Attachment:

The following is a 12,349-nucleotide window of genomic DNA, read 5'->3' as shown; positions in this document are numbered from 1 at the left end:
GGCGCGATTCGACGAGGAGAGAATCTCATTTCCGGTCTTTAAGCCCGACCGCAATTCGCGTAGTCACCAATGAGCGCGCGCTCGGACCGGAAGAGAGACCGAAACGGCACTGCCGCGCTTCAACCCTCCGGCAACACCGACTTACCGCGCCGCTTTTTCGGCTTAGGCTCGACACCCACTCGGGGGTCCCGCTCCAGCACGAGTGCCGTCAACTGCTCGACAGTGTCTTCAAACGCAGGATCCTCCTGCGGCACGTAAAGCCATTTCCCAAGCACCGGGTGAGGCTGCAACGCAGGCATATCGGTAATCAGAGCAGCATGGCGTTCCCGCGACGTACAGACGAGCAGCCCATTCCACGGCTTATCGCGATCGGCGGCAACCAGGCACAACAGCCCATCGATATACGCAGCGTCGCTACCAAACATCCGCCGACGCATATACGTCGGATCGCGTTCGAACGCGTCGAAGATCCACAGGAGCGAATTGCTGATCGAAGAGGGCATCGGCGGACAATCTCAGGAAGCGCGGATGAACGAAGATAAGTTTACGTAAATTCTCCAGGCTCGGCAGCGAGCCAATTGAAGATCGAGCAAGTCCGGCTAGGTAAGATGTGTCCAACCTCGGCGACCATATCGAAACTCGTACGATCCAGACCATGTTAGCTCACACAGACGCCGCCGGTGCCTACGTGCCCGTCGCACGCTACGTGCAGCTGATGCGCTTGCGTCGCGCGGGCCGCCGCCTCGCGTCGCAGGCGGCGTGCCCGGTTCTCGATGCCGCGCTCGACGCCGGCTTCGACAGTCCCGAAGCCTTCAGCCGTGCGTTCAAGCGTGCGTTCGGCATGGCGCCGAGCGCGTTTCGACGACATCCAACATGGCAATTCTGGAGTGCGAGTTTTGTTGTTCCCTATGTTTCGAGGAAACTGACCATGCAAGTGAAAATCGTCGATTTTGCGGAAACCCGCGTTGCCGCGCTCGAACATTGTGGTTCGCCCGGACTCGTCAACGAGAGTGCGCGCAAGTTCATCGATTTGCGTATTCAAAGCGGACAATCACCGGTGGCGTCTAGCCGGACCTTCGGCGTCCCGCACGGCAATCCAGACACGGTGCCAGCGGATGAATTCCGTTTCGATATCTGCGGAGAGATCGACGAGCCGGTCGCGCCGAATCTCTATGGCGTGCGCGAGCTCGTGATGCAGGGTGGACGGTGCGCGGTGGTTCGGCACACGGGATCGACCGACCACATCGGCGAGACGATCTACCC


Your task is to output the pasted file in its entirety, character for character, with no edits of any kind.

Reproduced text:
The following is a 12,349-nucleotide window of genomic DNA, read 5'->3' as shown; positions in this document are numbered from 1 at the left end:
GGCGCGATTCGACGAGGAGAGAATCTCATTTCCGGTCTTTAAGCCCGACCGCAATTCGCGTAGTCACCAATGAGCGCGCGCTCGGACCGGAAGAGAGACCGAAACGGCACTGCCGCGCTTCAACCCTCCGGCAACACCGACTTACCGCGCCGCTTTTTCGGCTTAGGCTCGACACCCACTCGGGGGTCCCGCTCCAGCACGAGTGCCGTCAACTGCTCGACAGTGTCTTCAAACGCAGGATCCTCCTGCGGCACGTAAAGCCATTTCCCAAGCACCGGGTGAGGCTGCAACGCAGGCATATCGGTAATCAGAGCAGCATGGCGTTCCCGCGACGTACAGACGAGCAGCCCATTCCACGGCTTATCGCGATCGGCGGCAACCAGGCACAACAGCCCATCGATATACGCAGCGTCGCTACCAAACATCCGCCGACGCATATACGTCGGATCGCGTTCGAACGCGTCGAAGATCCACAGGAGCGAATTGCTGATCGAAGAGGGCATCGGCGGACAATCTCAGGAAGCGCGGATGAACGAAGATAAGTTTACGTAAATTCTCCAGGCTCGGCAGCGAGCCAATTGAAGATCGAGCAAGTCCGGCTAGGTAAGATGTGTCCAACCTCGGCGACCATATCGAAACTCGTACGATCCAGACCATGTTAGCTCACACAGACGCCGCCGGTGCCTACGTGCCCGTCGCACGCTACGTGCAGCTGATGCGCTTGCGTCGCGCGGGCCGCCGCCTCGCGTCGCAGGCGGCGTGCCCGGTTCTCGATGCCGCGCTCGACGCCGGCTTCGACAGTCCCGAAGCCTTCAGCCGTGCGTTCAAGCGTGCGTTCGGCATGGCGCCGAGCGCGTTTCGACGACATCCAACATGGCAATTCTGGAGTGCGAGTTTTGTTGTTCCCTATGTTTCGAGGAAACTGACCATGCAAGTGAAAATCGTCGATTTTGCGGAAACCCGCGTTGCCGCGCTCGAACATTGTGGTTCGCCCGGACTCGTCAACGAGAGTGCGCGCAAGTTCATCGATTTGCGTATTCAAAGCGGACAATCACCGGTGGCGTCTAGCCGGACCTTCGGCGTCCCGCACGGCAATCCAGACACGGTGCCAGCGGATGAATTCCGTTTCGATATCTGCGGAGAGATCGACGAGCCGGTCGCGCCGAATCTCTATGGCGTGCGCGAGCTCGTGATGCAGGGTGGACGGTGCGCGGTGGTTCGGCACACGGGATCGACCGACCACATCGGCGAGACGATCTACCC